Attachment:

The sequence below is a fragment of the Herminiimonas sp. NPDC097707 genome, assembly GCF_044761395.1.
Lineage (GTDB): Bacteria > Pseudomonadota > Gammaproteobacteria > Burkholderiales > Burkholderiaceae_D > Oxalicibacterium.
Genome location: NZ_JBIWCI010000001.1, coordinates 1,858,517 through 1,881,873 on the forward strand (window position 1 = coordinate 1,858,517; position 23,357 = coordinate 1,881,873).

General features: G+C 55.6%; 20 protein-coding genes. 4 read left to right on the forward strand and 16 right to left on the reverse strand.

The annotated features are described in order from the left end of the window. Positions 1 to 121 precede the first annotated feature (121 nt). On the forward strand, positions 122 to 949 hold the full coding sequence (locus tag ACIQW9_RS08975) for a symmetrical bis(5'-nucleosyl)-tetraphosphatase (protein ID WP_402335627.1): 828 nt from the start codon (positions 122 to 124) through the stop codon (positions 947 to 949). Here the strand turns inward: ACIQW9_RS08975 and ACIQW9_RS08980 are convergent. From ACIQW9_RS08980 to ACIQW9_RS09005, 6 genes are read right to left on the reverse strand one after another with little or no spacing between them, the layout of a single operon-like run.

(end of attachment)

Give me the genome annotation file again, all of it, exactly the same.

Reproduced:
The sequence below is a fragment of the Herminiimonas sp. NPDC097707 genome, assembly GCF_044761395.1.
Lineage (GTDB): Bacteria > Pseudomonadota > Gammaproteobacteria > Burkholderiales > Burkholderiaceae_D > Oxalicibacterium.
Genome location: NZ_JBIWCI010000001.1, coordinates 1,858,517 through 1,881,873 on the forward strand (window position 1 = coordinate 1,858,517; position 23,357 = coordinate 1,881,873).

General features: G+C 55.6%; 20 protein-coding genes. 4 read left to right on the forward strand and 16 right to left on the reverse strand.

The annotated features are described in order from the left end of the window. Positions 1 to 121 precede the first annotated feature (121 nt). On the forward strand, positions 122 to 949 hold the full coding sequence (locus tag ACIQW9_RS08975) for a symmetrical bis(5'-nucleosyl)-tetraphosphatase (protein ID WP_402335627.1): 828 nt from the start codon (positions 122 to 124) through the stop codon (positions 947 to 949). Here the strand turns inward: ACIQW9_RS08975 and ACIQW9_RS08980 are convergent. From ACIQW9_RS08980 to ACIQW9_RS09005, 6 genes are read right to left on the reverse strand one after another with little or no spacing between them, the layout of a single operon-like run.